Even if you don’t keep a blog for your business, you probably have a website where you’ve written an About page or service pages or an investment page. If you’re the number-crunching kind, you may be mildly obsessed with analytics like your bounce rate. No matter what kind of writing you’re doing for your business (or paying to have done),  keep these lessons from going viral in mind.

Make sure you’re focusing on being authentic, not being perfect. Perfection is shallow and, in the end, a narcissistic pursuit. Perfection doesn’t add value. But authenticity is substantive. It’s what helps others solve problems, learn, and grow. And your clients are looking for the ways you can help them and improve their situations.

Make sure you know who your audience is and where they are. If you can’t identify them, you can’t write for them. If you do write for them but don’t know where they are on the internet, you will never make contact. Find venues where they might be hiding and put your stuff out there. And remember: word of mouth is real.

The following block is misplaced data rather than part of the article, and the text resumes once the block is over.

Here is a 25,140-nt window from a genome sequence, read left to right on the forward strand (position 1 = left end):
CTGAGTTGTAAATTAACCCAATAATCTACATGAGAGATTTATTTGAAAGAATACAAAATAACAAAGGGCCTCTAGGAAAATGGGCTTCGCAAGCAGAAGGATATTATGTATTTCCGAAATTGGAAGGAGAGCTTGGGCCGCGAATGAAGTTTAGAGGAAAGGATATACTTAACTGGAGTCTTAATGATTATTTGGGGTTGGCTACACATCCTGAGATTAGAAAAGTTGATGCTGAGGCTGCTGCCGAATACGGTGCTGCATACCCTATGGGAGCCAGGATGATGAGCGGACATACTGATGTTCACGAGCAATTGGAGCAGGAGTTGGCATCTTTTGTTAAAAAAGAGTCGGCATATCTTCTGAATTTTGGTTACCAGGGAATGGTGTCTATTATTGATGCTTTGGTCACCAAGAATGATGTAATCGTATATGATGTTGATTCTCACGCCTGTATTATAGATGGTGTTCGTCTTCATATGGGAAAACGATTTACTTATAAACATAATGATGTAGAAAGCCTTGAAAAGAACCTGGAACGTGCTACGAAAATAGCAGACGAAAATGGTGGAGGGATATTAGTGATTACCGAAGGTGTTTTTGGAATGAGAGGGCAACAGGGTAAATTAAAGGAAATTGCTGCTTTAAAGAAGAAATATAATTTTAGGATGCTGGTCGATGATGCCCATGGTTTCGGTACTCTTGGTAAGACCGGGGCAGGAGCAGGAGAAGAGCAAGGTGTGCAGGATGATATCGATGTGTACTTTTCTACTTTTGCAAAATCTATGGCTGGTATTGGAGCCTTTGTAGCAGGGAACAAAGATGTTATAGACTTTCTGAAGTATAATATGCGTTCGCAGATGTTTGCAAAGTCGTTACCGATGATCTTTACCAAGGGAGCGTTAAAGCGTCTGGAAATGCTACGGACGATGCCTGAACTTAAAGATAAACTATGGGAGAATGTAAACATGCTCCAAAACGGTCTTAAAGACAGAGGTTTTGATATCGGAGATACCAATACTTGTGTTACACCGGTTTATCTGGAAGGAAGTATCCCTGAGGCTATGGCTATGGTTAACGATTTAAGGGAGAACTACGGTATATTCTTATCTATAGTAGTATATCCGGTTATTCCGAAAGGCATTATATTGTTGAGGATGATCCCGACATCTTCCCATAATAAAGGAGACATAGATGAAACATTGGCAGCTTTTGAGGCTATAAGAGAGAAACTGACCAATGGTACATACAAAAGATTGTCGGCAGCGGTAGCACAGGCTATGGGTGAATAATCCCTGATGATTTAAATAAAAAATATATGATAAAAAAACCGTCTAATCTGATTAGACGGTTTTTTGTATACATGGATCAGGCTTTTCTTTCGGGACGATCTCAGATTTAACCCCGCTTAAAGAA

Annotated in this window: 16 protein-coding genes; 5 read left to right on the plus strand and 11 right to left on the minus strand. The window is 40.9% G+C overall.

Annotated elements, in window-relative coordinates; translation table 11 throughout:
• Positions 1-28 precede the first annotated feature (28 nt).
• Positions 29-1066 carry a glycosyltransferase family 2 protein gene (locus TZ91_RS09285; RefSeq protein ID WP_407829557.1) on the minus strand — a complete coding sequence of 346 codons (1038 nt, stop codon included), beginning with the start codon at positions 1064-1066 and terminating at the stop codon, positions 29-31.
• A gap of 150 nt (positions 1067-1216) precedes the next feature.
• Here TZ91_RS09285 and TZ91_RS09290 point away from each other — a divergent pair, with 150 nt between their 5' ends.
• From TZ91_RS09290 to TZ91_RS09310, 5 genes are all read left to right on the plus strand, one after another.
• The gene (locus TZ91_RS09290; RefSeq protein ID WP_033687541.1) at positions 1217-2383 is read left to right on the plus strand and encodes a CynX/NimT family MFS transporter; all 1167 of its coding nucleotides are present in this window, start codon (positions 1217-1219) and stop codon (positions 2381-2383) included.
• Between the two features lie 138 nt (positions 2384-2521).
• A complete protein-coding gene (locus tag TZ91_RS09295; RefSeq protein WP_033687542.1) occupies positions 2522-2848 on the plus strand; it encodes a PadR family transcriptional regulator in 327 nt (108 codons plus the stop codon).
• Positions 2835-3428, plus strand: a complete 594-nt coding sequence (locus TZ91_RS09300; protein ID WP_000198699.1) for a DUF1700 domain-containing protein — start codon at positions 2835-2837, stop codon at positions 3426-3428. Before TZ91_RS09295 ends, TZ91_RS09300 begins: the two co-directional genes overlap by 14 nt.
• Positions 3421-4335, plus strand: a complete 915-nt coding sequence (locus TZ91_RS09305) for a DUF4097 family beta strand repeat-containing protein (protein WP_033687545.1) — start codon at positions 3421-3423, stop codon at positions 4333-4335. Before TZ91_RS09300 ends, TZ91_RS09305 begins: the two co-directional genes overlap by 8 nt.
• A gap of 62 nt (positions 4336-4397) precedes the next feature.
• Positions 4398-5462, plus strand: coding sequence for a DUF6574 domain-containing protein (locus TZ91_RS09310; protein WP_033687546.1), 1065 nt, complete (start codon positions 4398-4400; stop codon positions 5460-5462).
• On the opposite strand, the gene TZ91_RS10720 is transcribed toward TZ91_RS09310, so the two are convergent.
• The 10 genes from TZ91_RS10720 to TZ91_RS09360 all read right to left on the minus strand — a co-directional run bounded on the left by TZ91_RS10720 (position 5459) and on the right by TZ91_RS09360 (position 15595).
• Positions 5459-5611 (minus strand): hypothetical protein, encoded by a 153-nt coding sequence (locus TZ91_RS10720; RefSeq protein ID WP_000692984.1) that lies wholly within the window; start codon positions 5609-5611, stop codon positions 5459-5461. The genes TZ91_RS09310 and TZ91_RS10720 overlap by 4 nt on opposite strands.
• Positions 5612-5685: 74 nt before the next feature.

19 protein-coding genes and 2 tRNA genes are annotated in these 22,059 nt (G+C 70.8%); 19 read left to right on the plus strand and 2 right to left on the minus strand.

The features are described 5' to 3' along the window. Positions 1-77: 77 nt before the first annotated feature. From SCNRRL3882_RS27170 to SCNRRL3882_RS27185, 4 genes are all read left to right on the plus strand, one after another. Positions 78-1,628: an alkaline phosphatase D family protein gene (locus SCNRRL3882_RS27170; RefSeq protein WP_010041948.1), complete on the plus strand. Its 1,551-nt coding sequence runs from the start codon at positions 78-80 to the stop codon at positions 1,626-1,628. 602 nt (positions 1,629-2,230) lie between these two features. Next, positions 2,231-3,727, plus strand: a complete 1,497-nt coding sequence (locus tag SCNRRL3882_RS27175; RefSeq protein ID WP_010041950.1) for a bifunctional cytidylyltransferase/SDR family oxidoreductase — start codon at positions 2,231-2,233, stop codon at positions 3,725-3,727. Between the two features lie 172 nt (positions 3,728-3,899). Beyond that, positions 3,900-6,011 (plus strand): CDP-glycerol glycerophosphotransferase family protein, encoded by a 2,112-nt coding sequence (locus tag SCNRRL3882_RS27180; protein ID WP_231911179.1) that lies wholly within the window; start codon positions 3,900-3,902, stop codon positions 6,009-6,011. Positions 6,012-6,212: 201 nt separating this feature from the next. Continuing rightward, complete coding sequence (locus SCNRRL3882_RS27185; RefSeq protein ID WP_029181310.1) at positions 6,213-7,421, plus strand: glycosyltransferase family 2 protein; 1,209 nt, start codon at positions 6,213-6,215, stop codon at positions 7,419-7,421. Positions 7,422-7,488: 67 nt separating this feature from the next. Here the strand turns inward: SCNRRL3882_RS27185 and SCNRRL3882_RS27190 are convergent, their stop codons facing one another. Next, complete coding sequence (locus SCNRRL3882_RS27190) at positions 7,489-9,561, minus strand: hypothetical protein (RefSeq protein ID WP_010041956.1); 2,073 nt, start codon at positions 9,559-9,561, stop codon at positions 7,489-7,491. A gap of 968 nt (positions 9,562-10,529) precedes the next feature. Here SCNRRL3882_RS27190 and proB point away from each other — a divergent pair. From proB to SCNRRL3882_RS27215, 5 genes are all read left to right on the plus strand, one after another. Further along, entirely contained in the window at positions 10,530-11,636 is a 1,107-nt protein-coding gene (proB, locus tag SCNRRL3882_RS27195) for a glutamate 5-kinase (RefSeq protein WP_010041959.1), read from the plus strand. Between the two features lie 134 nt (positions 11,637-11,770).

Celebrate when your content is well-received, but don’t forget that success is not a one-shot deal. Success now doesn’t mean you’ve won the game. Figure out what works and how you can use that again later. Conversely, don’t beat yourself up if an attempt flops. Look critically at that too; figure out what didn’t work and make changes accordingly. (Copywriting is all about testing and retesting ideas, even if we’re pleased with the initial results.)

-Lauren

P.S.: If you’d like to read any of the articles I’ve written for The Overtime or other Medium publications, check out my Medium profile and give me an add!

P.P.S.: In the time it took me to write the last half of this post, the Kanye article picked up another 400 views and another 10 recommends! 

 

 

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4 thoughts on “Business Lessons from a Writer Who Went Viral

    1. Lauren Patton says:

      I’ve definitely decided that if you write thinking something will go viral, it probably won’t because it will stink of desperation! Authentic, real-talk is so, so valuable.

      Like